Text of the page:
The way that the secondary mortgage market works, through companies like Fannie Mae and Freddie Mac, is when government founded agencies buy loans from lenders. They will either hold these loans in portfolios or put them with other loans into mortgage backed securities. The securities are sold to Wall Street firms, mutual funds, or other types of financial investors.
Although you may think bankers and mortgage brokers are in control of the rates that you will pay, this is really not the case. In fact, investors are the ones who are in control. When it is predicted that the economy is doing well, investors will demand higher yields from lenders. The reasoning behind this is due to the fact that they do not want to buy low yield bonds, in case the federal government raises rates in order to calm the economy. This will mean that they will make higher yield bonds later.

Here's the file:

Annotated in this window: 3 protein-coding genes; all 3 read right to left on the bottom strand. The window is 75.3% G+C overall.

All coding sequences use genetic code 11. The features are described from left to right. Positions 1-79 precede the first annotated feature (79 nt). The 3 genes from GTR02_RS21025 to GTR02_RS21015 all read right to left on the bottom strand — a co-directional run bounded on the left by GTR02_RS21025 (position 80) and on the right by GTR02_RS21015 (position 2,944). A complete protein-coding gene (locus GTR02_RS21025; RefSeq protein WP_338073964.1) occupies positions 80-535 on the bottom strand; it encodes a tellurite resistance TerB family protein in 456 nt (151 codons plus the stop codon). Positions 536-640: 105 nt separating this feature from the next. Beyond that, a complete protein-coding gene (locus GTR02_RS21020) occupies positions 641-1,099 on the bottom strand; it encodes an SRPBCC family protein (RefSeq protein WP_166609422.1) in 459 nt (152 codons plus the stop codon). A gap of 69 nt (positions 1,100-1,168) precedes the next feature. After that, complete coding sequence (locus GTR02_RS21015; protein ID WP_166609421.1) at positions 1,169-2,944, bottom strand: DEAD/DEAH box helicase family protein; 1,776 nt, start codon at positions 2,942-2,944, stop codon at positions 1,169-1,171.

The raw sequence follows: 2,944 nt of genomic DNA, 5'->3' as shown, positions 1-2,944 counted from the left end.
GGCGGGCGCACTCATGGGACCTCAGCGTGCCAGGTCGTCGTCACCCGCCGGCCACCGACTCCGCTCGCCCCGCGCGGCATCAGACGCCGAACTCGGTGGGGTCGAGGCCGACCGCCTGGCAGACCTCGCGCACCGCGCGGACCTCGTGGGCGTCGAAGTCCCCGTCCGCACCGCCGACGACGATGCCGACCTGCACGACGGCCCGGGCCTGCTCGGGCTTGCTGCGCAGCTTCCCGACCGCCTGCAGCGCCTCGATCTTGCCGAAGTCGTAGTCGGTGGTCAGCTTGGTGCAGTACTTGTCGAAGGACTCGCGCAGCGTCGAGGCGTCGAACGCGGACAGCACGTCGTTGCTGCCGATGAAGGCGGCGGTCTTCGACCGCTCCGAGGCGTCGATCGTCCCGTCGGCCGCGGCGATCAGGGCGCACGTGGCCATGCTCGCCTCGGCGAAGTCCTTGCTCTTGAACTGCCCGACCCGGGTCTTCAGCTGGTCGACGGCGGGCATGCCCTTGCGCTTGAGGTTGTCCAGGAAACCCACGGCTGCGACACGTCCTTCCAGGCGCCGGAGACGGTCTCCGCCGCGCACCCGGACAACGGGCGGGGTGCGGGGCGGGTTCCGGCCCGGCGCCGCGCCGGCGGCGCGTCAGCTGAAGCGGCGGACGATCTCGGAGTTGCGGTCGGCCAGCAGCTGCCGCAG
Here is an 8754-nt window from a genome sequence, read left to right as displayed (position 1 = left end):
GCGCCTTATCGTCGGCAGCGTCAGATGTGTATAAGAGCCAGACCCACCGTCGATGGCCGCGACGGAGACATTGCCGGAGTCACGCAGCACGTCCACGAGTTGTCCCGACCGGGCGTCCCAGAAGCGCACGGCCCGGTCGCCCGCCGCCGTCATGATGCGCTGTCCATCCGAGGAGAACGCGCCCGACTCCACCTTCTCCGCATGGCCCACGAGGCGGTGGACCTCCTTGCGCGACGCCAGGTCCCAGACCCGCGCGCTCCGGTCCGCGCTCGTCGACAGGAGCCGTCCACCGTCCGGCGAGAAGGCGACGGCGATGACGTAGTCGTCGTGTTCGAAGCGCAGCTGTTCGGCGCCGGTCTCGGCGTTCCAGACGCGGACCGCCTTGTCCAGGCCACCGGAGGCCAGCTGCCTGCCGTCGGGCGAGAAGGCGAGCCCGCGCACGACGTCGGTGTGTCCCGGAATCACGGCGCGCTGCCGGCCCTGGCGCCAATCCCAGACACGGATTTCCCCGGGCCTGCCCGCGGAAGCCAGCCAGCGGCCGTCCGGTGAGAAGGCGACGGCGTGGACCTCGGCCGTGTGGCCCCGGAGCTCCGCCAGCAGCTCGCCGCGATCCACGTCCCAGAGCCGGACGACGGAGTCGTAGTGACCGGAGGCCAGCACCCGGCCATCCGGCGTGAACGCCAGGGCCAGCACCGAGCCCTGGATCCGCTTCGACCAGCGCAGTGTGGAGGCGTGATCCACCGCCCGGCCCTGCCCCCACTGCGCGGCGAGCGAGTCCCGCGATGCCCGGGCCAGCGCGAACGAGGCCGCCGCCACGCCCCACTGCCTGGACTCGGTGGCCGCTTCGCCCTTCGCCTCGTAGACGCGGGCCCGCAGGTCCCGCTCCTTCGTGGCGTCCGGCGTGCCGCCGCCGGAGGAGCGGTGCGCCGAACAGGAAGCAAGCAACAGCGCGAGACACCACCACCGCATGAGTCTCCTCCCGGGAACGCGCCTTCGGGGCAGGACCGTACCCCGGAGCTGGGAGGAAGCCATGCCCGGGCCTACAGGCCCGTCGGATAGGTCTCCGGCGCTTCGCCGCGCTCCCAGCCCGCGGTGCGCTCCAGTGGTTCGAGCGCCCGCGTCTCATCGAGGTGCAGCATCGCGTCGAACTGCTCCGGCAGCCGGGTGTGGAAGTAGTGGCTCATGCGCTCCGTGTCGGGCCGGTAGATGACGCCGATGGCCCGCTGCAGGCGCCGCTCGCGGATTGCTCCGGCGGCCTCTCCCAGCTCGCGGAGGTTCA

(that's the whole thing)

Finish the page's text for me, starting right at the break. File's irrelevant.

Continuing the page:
In this situation, the only way that it will be possible for a lender to get their sold is to raise the yields which are offered to investors. For consumers, the rates will go up.
When the economy starts slowing down, investors will start investing in bonds because they assume that the Federal government will have to cut interest rates to get the economy back and running. If they wait too long, they will end up with lower yield bonds. Since investments are in such high demand from investors, lenders will offer lower shields which means that there will be lower rates for the consumer